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The Greek parliament is preparing to vote on a number of reforms that need to be passed by tomorrow night in order for negotiations over a third bailout package to start. The bills are expected to be approved with the support of opposition parties, but Greek Prime Minister Alexis Tsipras is going to face a party rebellion, with the Left Platform – the hard-line leftist fringe of SYRIZA – set to vote against the measures. Greek Energy Minister and Left Platform leader Panagiotis Lafazanis said yesterday, “Our so-called partners led by the German establishment, behaved towards our country as being their colony and they are nothing more than brutal blackmailers and financial assassins.”
Reports suggest Lafazanis and Deputy Labour Minister Dimitris Stratoulis could both be fired over their opposition to the bailout deal. Panos Kammenos, the leader of the Independent Greeks, SYRIZA’s junior coalition partner, also said that his party will not support the deal – but added that he is not planning to leave government. Meanwhile, Greece missed another €456m payment to the IMF last night.
Commenting on the Greek deal, Italian Finance Minister Pier Carlo Padoan told Il Sole 24 Ore, “Almost all [Eurozone countries] were against a new [bailout] programme. Only the French, tiny Cyprus and we were in favour of a compromise. Maybe this isn’t well understood.” Meanwhile, a snap Infratest Dimap poll for ARD found that 52% of respondents supported the agreement and 44% opposed it, while 62% said they want Greece to remain within the Eurozone compared to 32% who want it to leave. However, 78% of respondents said they did not trust the Greek government to fully implement the agreement.
Separately, the ECB has decided to leave the ceiling on emergency funding for Greek banks via the Emergency Liquidity Assistance (ELA) facility unchanged at €89bn. The Greek Finance Ministry confirmed yesterday that banks will remain closed until Thursday. Open Europe Co-Director Raoul Ruparel is quoted by The Independent as saying, “A crucial question remains over the solvency of Greek banks, since any recapitalisation won’t happen immediately…There remains a threat of a bank collapse.” Raoul is also quoted by The Washington Post as saying, “There are a lot of things out in the open now that can’t be put back in. There is a huge amount of tension inside the single currency, most of all between France and Germany.”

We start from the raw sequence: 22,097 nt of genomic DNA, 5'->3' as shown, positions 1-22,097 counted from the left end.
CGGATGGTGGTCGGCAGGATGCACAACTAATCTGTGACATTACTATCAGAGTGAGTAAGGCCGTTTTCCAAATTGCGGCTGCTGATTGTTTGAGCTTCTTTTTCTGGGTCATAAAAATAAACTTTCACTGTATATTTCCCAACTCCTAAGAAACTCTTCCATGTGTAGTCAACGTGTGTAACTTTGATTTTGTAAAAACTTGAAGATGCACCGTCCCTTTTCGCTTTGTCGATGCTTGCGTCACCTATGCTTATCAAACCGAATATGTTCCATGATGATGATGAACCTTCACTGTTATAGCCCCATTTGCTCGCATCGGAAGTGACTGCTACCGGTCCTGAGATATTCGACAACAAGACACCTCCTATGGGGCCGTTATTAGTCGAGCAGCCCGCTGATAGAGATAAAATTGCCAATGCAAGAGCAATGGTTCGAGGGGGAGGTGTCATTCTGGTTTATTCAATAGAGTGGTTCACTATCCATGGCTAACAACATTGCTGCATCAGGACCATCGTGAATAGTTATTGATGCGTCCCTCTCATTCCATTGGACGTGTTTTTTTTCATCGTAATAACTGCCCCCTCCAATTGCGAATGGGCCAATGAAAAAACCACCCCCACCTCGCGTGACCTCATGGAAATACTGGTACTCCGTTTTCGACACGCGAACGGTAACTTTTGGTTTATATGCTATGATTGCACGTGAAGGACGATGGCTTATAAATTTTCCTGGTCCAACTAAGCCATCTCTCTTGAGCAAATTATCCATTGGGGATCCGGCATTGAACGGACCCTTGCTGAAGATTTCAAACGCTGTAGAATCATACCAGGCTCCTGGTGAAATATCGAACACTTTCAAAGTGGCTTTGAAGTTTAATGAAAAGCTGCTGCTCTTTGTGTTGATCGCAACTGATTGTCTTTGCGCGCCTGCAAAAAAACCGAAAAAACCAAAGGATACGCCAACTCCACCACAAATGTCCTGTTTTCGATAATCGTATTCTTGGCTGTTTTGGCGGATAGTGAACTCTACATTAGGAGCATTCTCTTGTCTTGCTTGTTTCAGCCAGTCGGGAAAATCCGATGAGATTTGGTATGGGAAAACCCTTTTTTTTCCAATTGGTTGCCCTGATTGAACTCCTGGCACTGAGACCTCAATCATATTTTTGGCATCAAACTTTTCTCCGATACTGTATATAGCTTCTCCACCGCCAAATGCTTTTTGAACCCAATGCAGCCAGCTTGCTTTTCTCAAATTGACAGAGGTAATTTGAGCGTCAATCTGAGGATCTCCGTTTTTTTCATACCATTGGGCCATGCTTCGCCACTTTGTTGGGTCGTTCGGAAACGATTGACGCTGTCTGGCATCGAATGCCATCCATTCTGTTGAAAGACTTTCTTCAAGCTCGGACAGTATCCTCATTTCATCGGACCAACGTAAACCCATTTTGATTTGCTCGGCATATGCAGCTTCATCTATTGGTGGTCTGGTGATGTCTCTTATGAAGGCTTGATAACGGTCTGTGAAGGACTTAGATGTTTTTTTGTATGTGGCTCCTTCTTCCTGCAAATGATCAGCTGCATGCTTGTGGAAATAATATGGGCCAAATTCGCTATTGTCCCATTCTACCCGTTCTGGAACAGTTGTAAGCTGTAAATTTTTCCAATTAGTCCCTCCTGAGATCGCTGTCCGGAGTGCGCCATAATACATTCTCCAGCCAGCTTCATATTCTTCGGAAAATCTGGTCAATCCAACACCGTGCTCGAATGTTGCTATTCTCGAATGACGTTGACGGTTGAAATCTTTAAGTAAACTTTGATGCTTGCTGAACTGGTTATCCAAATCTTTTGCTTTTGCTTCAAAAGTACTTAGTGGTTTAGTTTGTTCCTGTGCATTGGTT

The Financial Times The Wall Street Journal City AM Kathimerini Kathimerini 2 La Repubblica: Koundounas EUObserver Il Sole 24 Ore Il Sole 24 Ore 2 The Independent Spiegel Online The Washington Post
The UK could today face a request to underwrite a share of between €850m and €1.44bn for a ‘bridging loan’ to Greece which would allow the country to pay back maturing debts to the ECB and IMF while negotiations over a comprehensive €86bn bailout package are concluded. The European Commission has drawn up plans to “reactivate” the so-called European Financial Stabilisation Mechanism (EFSM), a defunct €60 billion bailout fund, which was replaced by the European Stability Mechanism (ESM) in 2012. EU leaders took a unanimous “Council decision” in 2011 to mothball the EFSM with a binding agreement that it “will no longer be needed [and] should not be used for such purposes” and David Cameron has assured MPs the fund would not be used for further Eurozone bailouts.